The Civil Aviation Authority (CAA) is said to have blocked public access to documents which reveal a number of strange sightings to impede their “curiosity”.
The CAA has been using European law from 2014 to block access to the public records of sightings or incidents between 2011 and 2017, the Sun reports.
The law reportedly states: “Occurrence information can only be used for the purpose of maintaining or improving aviation safety, and the release of occurrence information to the general public or the media, including in response to Freedom of Information Act (FOI) requests, is not permitted.
“However, if you require occurrence information for the purpose of maintaining or improving aviation safety you are able to make an application to the CAA.”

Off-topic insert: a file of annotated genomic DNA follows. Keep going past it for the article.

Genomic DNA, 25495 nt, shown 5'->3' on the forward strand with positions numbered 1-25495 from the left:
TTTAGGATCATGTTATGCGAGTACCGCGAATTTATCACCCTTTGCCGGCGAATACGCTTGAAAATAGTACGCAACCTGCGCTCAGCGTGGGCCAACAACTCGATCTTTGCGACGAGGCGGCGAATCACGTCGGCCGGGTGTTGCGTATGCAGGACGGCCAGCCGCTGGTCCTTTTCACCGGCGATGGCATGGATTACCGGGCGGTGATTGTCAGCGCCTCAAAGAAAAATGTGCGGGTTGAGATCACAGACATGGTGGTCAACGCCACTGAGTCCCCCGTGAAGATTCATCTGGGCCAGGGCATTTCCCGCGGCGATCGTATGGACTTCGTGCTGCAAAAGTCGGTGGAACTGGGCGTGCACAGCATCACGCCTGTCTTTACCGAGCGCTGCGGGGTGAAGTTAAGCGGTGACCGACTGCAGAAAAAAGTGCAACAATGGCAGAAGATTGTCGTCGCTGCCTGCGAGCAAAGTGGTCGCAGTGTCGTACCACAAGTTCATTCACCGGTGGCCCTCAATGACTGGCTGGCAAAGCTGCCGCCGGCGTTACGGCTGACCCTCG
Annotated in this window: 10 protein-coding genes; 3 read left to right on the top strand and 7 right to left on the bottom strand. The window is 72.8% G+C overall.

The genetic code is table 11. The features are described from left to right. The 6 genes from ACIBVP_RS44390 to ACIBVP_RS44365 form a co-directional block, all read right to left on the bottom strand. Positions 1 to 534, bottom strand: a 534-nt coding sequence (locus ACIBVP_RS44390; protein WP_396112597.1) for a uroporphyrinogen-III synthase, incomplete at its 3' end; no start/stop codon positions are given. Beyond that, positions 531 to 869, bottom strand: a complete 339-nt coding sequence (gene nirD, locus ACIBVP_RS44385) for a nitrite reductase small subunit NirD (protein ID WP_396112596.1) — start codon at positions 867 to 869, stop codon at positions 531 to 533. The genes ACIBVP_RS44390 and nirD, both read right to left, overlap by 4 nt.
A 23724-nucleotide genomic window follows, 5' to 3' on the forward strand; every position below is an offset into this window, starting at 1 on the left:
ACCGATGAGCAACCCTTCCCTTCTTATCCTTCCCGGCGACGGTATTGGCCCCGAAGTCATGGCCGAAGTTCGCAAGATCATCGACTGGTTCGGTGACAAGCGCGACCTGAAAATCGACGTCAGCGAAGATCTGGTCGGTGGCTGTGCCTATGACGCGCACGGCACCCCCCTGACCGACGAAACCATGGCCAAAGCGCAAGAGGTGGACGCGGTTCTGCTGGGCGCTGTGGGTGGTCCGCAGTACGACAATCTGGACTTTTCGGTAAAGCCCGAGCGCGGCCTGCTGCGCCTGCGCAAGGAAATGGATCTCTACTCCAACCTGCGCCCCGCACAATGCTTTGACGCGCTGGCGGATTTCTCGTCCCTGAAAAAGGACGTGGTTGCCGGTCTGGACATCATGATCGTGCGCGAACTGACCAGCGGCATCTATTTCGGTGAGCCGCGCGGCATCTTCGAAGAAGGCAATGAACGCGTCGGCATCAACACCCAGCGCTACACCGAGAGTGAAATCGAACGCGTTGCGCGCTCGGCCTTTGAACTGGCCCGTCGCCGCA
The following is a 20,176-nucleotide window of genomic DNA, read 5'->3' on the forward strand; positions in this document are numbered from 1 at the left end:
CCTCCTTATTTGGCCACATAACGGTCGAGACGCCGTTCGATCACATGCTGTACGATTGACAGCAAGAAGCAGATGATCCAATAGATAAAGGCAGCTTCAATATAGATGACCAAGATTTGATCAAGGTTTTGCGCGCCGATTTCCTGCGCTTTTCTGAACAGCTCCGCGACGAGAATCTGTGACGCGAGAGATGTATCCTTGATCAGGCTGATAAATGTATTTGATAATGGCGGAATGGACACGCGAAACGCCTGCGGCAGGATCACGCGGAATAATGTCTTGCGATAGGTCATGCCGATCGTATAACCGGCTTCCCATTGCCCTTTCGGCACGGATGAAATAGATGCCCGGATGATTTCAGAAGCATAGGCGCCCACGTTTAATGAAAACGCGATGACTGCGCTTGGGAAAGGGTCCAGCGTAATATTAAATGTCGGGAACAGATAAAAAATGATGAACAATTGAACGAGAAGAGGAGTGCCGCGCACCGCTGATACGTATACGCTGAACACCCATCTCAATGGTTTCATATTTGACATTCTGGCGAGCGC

Although the EU protests that the information is accessible via application, a university professor suggests otherwise.
Dr David Clarke of Sheffield Hallam University was previously granted access to the files.
But was shocked when his FOI requested was refused earlier this year.He told the Sun Online: “These have been collected and logged by the CAA since at least 1976.“For many years the CAA has released this information under FOI without any evidence that commercial secrets or safety have been harmed or compromised.“Indeed in 2012 the chief executive of Britain’s National Air Traffic Control Services, Richard Deakin, admitted in a BBC Radio 4 interview that his agency received reports of UFOs from civil aircrew somewhere in the world every month.“But then they seem surprised that curious individuals might want to see details of these incidents using Open Government legislation.”Now they are using a piece of European Regulation to block public access to these records.”The only conceivable reason for this change of policy is embarrassment on the part of the aviation industry. It does not want to admit that its pilots do occasionally report things in the sky that are difficult to explain.